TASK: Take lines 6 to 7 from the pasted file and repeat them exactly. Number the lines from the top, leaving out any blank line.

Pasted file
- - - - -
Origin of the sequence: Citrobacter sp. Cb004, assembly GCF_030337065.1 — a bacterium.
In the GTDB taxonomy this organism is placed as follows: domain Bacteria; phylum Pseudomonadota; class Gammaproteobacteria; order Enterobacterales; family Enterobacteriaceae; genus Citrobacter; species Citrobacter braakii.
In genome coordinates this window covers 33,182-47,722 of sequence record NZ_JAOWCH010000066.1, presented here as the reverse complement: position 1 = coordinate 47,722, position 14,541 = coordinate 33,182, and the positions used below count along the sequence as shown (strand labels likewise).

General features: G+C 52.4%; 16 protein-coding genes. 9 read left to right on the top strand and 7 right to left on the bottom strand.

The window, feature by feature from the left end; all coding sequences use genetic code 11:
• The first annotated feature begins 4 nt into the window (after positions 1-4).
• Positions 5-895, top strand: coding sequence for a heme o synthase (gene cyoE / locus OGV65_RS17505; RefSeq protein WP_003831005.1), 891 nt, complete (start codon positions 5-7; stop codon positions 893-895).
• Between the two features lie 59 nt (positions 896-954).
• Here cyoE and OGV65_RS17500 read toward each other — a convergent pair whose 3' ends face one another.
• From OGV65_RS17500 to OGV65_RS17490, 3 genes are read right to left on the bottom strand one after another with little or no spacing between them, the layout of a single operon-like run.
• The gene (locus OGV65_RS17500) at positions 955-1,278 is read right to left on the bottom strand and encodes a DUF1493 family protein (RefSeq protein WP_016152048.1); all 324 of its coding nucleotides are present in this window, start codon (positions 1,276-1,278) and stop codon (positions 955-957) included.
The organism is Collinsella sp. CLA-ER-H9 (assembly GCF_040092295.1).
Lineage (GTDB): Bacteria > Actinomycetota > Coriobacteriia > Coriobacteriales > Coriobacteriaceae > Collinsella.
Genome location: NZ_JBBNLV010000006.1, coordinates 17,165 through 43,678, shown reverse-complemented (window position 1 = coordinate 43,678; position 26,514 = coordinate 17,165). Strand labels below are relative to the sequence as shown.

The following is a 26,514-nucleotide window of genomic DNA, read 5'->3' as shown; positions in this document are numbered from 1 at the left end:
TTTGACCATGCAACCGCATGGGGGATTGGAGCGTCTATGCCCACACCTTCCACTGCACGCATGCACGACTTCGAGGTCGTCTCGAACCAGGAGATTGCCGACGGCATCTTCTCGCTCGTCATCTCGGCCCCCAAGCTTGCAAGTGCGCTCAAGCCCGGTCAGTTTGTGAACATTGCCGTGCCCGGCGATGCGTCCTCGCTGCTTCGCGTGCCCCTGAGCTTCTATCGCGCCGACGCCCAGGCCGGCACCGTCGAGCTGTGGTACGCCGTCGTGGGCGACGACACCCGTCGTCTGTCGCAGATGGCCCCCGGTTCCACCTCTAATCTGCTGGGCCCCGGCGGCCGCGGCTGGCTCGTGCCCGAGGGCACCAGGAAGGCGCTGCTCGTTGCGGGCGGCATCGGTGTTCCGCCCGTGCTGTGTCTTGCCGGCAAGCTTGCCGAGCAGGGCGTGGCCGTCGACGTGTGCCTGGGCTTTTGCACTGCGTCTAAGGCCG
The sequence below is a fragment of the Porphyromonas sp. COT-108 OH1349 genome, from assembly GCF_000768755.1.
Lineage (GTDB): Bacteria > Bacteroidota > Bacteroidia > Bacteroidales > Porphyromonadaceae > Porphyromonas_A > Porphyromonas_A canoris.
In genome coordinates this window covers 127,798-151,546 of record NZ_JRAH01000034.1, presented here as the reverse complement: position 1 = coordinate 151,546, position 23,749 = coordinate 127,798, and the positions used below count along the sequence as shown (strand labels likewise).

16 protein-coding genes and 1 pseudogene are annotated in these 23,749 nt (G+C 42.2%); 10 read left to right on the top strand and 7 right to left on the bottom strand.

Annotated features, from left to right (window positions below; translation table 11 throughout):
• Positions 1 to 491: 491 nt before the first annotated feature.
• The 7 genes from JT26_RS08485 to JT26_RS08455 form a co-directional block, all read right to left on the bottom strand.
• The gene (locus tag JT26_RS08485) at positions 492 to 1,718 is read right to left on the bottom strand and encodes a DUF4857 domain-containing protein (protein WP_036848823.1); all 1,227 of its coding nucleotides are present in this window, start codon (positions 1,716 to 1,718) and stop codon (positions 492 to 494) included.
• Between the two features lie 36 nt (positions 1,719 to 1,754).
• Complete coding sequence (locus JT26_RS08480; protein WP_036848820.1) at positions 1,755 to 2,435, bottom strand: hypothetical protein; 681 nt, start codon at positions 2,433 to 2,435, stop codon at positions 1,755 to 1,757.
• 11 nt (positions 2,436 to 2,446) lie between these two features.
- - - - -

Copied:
• The first annotated feature begins 4 nt into the window (after positions 1-4).
• Positions 5-895, top strand: coding sequence for a heme o synthase (gene cyoE / locus OGV65_RS17505; RefSeq protein WP_003831005.1), 891 nt, complete (start codon positions 5-7; stop codon positions 893-895).